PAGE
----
The Paradiso Modular Synthesizer

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This video, via the MIT News Office, takes a look at the Paradiso Synthesizer, a monster DIY modular created by Joe Paradiso.

In 1973, Media Lab associate professor Joe Paradiso was an undergraduate at Tufts University, and didn’t know anyone who had built an analog music synthesizer from scratch.

It was a time, he says, when information and parts for do-it-yourself projects were scarce, and digital synthesizer production was on the rise. But, he decided to tackle the project — without any formal training — and sought out advice from local college professors, including his now-colleague in the Media Lab, Barry Vercoe.

Paradiso gathered information from manufacturers’ data sheets and hobbyist magazines he found in public libraries. He taught himself basic electronics, scrounged for parts from surplus stores and spent a decade and a half building modules and hacking consumer keyboards to create the synth, which he completed in the 1980s.

Paradiso thinks his modular may be the largest DIY modular in the world, with 125 modules (details below). Let us know in the comments if you’ve built a larger DIY modular!

Paradiso’s modular is on display at MIT. Every few weeks, Paradiso changes the patch to create a new sonic environment. The synthesizer streams live online 24 hours a day at; starting this week, visitors to the synthesizer’s website can even change the patch parameters online.

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TouchLive Lets You Control Ableton Live On A Giant Multitouch Display

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This is a sneak preview of TouchLive 0.1 – a program underdevelopment that is designed to let you use a multi-touch display as a controller for audio or video software.

TouchLive 0.1 includes a monome emulator, midi drumpads, mixer, transport, sliders and buttons.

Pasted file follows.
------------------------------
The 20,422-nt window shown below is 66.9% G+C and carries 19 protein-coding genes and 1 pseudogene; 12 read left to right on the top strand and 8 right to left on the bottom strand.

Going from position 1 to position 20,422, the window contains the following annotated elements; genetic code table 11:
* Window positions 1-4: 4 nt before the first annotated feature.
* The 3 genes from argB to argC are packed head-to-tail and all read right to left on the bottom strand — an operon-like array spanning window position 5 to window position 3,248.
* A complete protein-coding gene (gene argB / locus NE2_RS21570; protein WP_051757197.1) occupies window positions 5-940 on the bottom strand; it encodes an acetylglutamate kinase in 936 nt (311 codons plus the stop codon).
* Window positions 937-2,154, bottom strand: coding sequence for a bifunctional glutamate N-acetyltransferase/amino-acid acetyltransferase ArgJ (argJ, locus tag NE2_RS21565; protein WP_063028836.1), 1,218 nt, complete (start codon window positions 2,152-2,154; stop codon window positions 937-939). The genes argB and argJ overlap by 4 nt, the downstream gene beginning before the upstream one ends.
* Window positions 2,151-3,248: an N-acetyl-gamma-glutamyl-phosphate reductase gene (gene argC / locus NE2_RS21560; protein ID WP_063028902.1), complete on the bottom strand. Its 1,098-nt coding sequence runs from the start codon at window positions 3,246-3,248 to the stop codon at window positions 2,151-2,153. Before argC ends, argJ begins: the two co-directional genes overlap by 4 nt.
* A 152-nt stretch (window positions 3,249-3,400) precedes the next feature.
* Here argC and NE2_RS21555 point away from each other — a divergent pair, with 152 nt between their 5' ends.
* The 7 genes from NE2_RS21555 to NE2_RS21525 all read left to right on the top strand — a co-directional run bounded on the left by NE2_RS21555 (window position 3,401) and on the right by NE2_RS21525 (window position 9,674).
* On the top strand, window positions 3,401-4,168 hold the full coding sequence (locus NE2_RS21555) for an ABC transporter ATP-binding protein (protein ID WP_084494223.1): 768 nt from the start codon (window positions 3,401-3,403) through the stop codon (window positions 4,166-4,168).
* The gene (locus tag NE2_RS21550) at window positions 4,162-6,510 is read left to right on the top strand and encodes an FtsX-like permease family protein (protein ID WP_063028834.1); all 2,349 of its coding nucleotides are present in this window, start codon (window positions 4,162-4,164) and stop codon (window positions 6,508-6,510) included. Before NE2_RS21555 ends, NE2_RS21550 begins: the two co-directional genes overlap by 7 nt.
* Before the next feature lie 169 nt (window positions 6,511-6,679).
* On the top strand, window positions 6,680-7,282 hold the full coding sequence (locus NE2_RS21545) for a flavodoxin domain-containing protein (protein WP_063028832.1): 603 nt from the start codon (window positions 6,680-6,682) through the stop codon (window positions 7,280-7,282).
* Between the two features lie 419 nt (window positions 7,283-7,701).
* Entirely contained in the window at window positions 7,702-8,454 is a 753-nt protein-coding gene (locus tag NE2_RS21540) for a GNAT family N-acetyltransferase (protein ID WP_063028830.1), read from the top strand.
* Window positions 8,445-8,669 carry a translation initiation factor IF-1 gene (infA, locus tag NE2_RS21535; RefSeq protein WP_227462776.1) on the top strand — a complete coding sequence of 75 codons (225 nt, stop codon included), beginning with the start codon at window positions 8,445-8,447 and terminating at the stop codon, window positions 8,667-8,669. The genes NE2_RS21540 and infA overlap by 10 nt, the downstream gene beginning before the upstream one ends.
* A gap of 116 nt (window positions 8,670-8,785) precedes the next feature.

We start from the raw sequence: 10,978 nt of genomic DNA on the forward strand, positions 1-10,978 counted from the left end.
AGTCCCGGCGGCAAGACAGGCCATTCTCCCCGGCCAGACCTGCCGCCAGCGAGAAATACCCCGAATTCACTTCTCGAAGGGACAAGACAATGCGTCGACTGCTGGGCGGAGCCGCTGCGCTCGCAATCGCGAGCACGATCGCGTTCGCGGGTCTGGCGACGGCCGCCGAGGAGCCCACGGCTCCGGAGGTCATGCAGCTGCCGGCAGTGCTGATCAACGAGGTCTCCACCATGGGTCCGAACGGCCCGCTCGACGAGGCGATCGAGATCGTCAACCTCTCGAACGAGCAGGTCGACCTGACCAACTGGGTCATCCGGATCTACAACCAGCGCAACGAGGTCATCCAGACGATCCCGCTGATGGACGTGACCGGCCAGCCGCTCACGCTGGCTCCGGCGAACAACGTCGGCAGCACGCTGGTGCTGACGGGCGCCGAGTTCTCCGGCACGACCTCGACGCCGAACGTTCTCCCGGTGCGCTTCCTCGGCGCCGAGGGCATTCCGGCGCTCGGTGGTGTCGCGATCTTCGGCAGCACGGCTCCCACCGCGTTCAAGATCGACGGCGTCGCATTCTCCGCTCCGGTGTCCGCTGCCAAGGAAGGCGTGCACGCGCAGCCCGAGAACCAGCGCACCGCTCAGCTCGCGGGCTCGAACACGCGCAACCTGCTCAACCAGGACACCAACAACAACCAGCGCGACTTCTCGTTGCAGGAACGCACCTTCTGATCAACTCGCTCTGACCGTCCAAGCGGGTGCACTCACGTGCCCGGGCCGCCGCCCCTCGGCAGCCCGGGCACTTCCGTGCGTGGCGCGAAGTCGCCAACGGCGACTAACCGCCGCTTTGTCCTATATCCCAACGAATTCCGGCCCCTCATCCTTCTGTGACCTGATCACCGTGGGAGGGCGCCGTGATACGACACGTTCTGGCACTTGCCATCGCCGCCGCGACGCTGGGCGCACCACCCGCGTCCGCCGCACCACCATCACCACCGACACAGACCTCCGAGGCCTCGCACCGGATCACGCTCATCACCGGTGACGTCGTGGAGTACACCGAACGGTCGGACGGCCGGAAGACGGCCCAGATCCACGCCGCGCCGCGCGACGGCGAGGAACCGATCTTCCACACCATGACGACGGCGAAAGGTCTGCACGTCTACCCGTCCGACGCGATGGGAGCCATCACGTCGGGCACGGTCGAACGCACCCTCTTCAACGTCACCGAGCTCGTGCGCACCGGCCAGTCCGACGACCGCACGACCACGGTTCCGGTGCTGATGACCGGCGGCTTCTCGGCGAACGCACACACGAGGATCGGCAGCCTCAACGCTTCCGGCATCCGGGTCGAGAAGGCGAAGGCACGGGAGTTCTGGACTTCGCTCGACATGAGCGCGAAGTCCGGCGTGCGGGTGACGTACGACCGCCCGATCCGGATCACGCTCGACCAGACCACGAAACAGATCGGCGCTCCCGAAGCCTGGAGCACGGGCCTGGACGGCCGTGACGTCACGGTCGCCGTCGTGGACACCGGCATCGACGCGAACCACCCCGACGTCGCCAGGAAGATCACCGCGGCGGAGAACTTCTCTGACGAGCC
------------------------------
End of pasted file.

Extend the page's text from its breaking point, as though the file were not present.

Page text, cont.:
Technical details below.  Continue reading

Melodyne Inventor Peter Neubäcker Interview (Heavy Conversation For The Mind)

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This video, What does a stone sound like?, captures a deep interview with Melodyne inventor Peter Neubäcker, that takes a deep dive into music theory and the math that underlies music.

It was the question “What does a stone sound like?” that led Peter Neubäcker to the invention of Melodyne around 15 years ago.

Neubäcker, the primary person behind such Celemony Melodyne, DNA Direct Note Access and Capstan discusses his passion for philosophy, music and mathematics as well as how guitar-making, Johannes Kepler and the science of Harmonics influenced him and led to the development of Melodyne.

00:30 — Music, philosophy and the Numbers
04:25 — The Monochord, Lambdoma and zero and infinity as the origin of all notes
09:50 — Grasp and comprehend, chaos and fractals
12:35 — Programming and guitar-making
16:00 — Youth, years of quest, and the birth of an interest
21:30 — The sound of a stone and the idea of Melodyne
24:40 — DNA Direct Note Access and the legendary roll of bathroom tissue

via CelemonySoftware

Control Ableton Live With A Wireless iPad Keytar Thing

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VJ FranzK is back with a demonstration of his approach to controlling Ableton Live wirelessly, using his iPad Keytar thing – the Manataray – and the new Koushion iPad app.